U.K. Finds Sovereignty Doesn’t Necessarily Mean Getting Its Way

U.K. Finds Sovereignty Doesn’t Necessarily Mean Getting Its Way

LONDON—Since Britain’s 2016 referendum vote to leave the European Union, the U.K. government has said its aim is reclaiming sovereignty—the ability to set its own rules for its own benefit.

As the country began negotiating its future economic relations with the bloc this year, the British chief negotiator, David Frost, said all the U.K. wanted was “a modern free-trade agreement between sovereign and autonomous equals.”

Sovereignty may mean the constitutional independence to make decisions, accountable only to your own people and without reference to others. But sovereignty isn’t the same as equality and in international affairs, other nations’ objectives must be taken into account.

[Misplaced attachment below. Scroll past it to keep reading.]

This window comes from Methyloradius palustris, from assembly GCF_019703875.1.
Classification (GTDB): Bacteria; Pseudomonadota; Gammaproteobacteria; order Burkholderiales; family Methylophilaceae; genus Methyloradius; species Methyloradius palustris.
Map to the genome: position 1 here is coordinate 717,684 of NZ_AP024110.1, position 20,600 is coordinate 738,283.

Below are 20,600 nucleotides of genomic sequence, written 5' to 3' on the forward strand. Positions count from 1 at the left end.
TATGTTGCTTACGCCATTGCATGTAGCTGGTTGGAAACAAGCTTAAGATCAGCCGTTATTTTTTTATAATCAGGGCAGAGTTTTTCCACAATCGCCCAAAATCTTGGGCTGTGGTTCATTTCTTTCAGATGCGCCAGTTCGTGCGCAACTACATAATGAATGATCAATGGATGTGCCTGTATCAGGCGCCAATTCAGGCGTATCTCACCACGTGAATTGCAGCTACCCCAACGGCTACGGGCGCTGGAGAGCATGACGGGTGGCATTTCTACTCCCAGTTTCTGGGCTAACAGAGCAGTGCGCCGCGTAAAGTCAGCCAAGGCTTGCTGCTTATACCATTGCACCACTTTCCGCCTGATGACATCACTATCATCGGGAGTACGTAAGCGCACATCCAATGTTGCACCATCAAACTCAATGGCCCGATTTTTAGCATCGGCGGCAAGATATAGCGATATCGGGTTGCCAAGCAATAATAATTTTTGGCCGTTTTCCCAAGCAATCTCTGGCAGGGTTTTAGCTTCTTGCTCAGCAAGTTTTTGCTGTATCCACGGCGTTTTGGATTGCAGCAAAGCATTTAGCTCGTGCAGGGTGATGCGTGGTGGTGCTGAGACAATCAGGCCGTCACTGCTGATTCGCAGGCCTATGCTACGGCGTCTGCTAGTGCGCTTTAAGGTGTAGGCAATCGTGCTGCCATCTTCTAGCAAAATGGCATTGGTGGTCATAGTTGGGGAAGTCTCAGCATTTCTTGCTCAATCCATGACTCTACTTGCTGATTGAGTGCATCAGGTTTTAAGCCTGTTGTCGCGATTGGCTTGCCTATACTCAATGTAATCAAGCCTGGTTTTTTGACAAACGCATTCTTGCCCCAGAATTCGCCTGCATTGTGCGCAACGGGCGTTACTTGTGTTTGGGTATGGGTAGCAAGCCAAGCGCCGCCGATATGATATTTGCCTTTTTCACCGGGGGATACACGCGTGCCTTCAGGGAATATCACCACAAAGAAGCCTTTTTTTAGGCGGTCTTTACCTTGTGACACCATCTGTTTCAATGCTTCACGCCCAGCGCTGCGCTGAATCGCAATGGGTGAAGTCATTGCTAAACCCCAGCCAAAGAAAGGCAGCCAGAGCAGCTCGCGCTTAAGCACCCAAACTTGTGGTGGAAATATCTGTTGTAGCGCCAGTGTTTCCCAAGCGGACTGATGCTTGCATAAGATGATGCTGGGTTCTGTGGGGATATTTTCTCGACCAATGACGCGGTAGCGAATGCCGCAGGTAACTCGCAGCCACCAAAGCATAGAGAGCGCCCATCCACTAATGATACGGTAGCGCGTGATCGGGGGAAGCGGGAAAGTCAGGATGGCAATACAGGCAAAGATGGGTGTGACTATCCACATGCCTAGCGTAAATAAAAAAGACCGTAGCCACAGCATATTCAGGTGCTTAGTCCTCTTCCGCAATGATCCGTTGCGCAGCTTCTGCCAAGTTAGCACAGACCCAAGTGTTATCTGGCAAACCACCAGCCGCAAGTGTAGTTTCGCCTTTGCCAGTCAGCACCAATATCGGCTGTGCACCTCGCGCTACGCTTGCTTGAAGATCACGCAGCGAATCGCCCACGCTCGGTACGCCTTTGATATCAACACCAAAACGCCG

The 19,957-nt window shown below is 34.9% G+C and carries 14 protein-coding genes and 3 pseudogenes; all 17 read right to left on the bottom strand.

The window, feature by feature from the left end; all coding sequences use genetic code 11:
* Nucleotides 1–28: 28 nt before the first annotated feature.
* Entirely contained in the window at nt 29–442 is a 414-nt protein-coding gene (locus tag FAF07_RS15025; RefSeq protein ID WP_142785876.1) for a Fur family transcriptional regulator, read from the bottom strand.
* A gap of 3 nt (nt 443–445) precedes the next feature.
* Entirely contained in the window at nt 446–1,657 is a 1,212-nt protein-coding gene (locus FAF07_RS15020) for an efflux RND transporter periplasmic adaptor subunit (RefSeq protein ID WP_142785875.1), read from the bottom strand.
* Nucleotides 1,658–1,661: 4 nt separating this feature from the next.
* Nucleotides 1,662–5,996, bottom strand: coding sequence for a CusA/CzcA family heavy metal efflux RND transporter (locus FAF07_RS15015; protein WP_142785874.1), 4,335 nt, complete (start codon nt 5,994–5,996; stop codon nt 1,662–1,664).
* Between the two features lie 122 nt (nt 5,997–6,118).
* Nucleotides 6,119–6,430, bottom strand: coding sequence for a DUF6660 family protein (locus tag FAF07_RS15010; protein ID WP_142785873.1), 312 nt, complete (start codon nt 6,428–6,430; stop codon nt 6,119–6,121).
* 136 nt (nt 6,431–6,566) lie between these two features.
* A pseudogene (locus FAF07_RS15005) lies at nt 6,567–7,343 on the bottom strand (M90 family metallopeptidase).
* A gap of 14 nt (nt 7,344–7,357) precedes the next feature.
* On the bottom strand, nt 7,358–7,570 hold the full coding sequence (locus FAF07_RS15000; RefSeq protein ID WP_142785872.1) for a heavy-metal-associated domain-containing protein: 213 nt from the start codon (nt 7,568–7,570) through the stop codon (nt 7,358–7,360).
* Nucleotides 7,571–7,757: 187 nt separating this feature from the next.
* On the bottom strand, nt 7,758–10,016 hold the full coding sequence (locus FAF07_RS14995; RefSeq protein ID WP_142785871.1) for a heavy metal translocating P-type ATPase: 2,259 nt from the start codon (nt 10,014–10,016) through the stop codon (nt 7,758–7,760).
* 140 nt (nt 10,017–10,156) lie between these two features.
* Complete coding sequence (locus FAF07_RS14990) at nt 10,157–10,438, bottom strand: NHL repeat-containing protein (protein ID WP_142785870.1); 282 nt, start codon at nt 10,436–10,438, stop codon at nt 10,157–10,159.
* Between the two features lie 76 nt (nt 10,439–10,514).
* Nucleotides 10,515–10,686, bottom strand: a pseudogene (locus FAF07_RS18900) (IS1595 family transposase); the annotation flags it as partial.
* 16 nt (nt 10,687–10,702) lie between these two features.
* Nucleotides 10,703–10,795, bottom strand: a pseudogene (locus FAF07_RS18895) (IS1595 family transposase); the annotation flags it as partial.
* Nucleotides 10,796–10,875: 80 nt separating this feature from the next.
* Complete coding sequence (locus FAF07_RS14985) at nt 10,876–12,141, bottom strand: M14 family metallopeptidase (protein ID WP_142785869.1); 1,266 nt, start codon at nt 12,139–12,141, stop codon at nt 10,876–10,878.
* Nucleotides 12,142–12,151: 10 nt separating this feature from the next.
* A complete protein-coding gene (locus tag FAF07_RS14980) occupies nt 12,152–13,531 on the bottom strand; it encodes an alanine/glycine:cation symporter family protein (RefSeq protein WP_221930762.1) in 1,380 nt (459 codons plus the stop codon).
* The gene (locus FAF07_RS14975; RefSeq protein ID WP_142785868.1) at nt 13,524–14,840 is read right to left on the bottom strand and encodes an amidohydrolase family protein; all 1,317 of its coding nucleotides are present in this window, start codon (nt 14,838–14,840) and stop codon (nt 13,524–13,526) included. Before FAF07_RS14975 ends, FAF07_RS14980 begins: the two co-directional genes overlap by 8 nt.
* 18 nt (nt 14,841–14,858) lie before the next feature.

And in international affairs, power matters, as the just-concluded pact between the U.K. and the EU shows. The EU is a much more important market to the U.K., accounting for some 43% of its exports, than the U.K. is to the EU as a whole or to any individual EU country.

That asymmetry meant the EU could extract a price from the U.K. for tariff-free access to the bloc that it didn’t demand of Canada and Japan—less important potential competitors than the U.K.—in past free-trade deals. That price was a U.K. agreement not to undercut EU standards in areas like labor, the environment and subsidies to the private sector.

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